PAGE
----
Batman and Catwoman’s summer wedding wasn’t what fans of the duo or even one of the book’s creators expected, and writer Tom King’s next arc in the series was a chance to show us where Batman — and his Batman run — went after that singular event.
In the end, the first post-wedding arc of Batman, “Cold Days,” may have marked another huge turning point for the Dark Knight, one that could be just as significant as proposing to one of his oldest villains.
[Warning: This post will contain spoilers for this week’s Batman #53.]
When first advertised months ago, “Cold Days” seemed like a return to form: Batman faces the latest machination of Mr. Freeze. But even if you simply describe the surface arc of “Cold Days,” you can see that it’s a twist on an old standard.
In the arc, our hero uses his advanced detective knowledge to discover that Mr. Freeze is responsible for a string of untimely deaths: Three women, all unconnected, each of whom died of a blood clot in their brains. Batman tracks down Mr. Freeze. He beats up Mr. Freeze. Mr. Freeze gets arrested, he confesses and he goes on trial.
Then the classic Batman beats take a sharp turn
“Cold Days” Part One actually opens with Bruce Wayne reporting to Gotham’s South Courthouse for jury duty. Cute, right? It almost had to happen at some point. Bruce got a jury summons for a crime that Batman had a hand in, and OK, it certainly presents some ethical difficulties, but he’s going to do his civic duty.
In the last three issues of Batman, we’ve learned that that’s not really what’s happening here either. Bruce is actually on the jury because he bribed a city official into making it so. Because he’s realized that he may have made a mistake.
His zeal — no, let’s call it what it is — his brutality in bringing in Victor Fries has slanted the case. Fries says on the stand that he confessed to police simply because, this time, even after all the other times he and the Caped Crusader have gone head to head, he was afraid Batman would actually kill him if he didn’t admit to a crime he hadn’t committed. Bruce is no longer even certain that the connection he discovered between the women and Fries is a sound one — police coroners were unable to replicate it.
And Bruce knows that Batman’s reputation as an infallible force of justice means that jurors will believe that if Batman says a criminal did it, that criminal did it. They’ll certainly believe it over the word of a known criminal.
In order to undo his mistake, Bruce Wayne decided to pay his way into a room where he must try to — without blowing his secret identity — convince 11 people that Batman is not infallible. This is his 12 Angry Men.
Batman doesn’t always win. Batman isn’t always righteous. Batman isn’t perfect. Always be yourself, unless you can be Batman, then ... still always be yourself. It’s a reversal of everything that the broad pop-culture idea of Batman has been built up to be over the past decade, the growl-voiced, emotionally stunted deus ex batchina that found its intentional nadir in The Lego Movie, of all places.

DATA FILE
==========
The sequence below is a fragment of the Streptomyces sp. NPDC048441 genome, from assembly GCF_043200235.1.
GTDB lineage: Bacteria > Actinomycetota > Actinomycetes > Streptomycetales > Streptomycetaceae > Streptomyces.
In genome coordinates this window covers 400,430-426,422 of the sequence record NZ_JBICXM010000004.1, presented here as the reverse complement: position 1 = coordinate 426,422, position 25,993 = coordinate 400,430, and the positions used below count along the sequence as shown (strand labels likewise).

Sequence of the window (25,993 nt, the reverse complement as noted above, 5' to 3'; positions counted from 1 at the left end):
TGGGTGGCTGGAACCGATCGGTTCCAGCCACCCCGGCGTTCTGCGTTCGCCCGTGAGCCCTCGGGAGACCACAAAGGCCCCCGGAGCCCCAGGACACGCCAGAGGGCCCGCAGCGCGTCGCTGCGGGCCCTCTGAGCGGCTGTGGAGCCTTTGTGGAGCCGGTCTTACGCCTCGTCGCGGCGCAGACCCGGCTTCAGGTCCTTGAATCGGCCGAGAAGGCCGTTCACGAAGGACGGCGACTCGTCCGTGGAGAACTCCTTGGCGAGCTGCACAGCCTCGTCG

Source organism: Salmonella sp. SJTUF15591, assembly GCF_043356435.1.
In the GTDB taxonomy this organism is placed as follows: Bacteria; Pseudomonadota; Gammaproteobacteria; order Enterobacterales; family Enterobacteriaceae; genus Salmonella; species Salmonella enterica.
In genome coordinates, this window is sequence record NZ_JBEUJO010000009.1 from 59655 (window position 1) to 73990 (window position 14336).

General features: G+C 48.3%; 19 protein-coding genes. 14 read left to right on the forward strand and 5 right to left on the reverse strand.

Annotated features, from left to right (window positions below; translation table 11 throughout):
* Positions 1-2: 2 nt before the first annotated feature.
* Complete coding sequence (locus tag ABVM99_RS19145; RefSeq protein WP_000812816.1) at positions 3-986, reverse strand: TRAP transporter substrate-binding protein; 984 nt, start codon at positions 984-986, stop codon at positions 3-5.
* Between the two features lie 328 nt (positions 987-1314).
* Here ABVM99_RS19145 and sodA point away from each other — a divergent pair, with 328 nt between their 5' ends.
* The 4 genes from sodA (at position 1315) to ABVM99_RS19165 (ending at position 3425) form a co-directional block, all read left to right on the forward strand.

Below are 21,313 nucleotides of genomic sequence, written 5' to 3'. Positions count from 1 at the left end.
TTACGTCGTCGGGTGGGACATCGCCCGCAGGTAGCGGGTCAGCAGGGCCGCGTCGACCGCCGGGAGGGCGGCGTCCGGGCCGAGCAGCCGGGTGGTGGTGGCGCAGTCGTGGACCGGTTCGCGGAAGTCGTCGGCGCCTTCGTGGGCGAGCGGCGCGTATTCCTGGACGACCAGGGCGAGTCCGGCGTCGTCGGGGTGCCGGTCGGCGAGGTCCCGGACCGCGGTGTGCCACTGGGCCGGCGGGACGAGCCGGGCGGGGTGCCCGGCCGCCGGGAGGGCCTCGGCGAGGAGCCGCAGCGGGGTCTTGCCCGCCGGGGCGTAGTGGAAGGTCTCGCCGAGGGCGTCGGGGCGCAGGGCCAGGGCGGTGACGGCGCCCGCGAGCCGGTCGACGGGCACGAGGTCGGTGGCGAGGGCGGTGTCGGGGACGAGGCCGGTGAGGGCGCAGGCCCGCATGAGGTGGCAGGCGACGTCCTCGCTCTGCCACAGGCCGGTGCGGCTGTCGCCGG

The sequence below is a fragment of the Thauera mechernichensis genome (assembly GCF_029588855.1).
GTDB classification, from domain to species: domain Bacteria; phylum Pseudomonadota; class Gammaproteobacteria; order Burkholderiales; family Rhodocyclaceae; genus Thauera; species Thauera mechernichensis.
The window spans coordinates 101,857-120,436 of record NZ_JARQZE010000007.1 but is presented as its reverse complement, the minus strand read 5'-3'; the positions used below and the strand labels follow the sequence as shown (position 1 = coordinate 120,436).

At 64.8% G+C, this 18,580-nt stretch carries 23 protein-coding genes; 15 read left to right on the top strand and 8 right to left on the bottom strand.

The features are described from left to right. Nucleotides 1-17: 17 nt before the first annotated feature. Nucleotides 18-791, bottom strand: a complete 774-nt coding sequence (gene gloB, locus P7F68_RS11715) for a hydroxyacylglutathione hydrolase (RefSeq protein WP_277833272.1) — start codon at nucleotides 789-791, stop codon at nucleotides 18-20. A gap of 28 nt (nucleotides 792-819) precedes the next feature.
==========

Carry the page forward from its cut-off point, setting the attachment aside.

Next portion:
The message is coming from the mouth of Bruce Wayne himself, and what he’s saying is: There isn’t really that much separating him from a guy wearing hockey pads.
But wait, there’s trauma
Batman’s parents were killed in front of him when he was a kid, and in order to survive that pain he used to to fuel a life of fighting crime, so that nobody else would have to feel it ever again. That’s the story of Batman that we all know.
So it makes sense that the first thing Bruce Wayne would do after his wedding was a disaster is to throw himself into being Batman — it’s his coping method.
Except in “Cold Days,” Bruce can see that his coping method is flawed. Going out into the city and brutally apprehending a criminal wound up hurting someone who didn’t deserve it. His time with Selina — of feeling like a life where he can be Batman and be happy was possible — has fundamentally changed his relationship to Batman.
In the deliberation room with 11 other jurors, Bruce is putting on what could be considered an act, but as the reader, we know the truth of what he’s saying. We know why he tears up when he talks about losing faith in Batman’s abilities — losing faith in himself, and in his way of life.
“I got ... I was hurt. Recently.” he tells the other jurors.
And this time, when he turned to Batman and expected him to save him, it didn’t work.
“[Batman] does not provide solace from pain,” he says to his peers, “He cannot give you hope for the eternal. He cannot comfort you for the love you lost.”
He’s reached a classic stage in any therapeutic journey. First, he learned to get by without his destructive coping method. Then, he was re-traumatized and attempted to return to his destructive coping method ... only to find that he’s made just enough progress that it doesn’t work for him anymore. He’s left with nothing.
“I need to remember who I am,” he says to Alfred, in the final words of the issue, after changing up his costume to the original design. It’s just as much of a “what happens next” moment as it was when Catwoman left him at the altar.
So what is next for Batman and Batman? At his spotlight panel at San Diego Comic-Con, King described his next arc as coming from “the moment when you break up with your loved one and your best friend moves in and sleeps on your couch to try to comfort you.”
Dick Grayson, the original Robin, already appeared in “Cold Days,” wearing the bat-suit and fighting crime while Bruce was sequestered for days with the rest of the jury. In Batman #54, he’ll be moving back into the manor to give his mentor some much needed emotional support. According to King, Bruce taught Dick a thing or two about how to ask for help when you’ve been hurt — and now it’s time for him to return the favor, no matter how much cajoling it takes.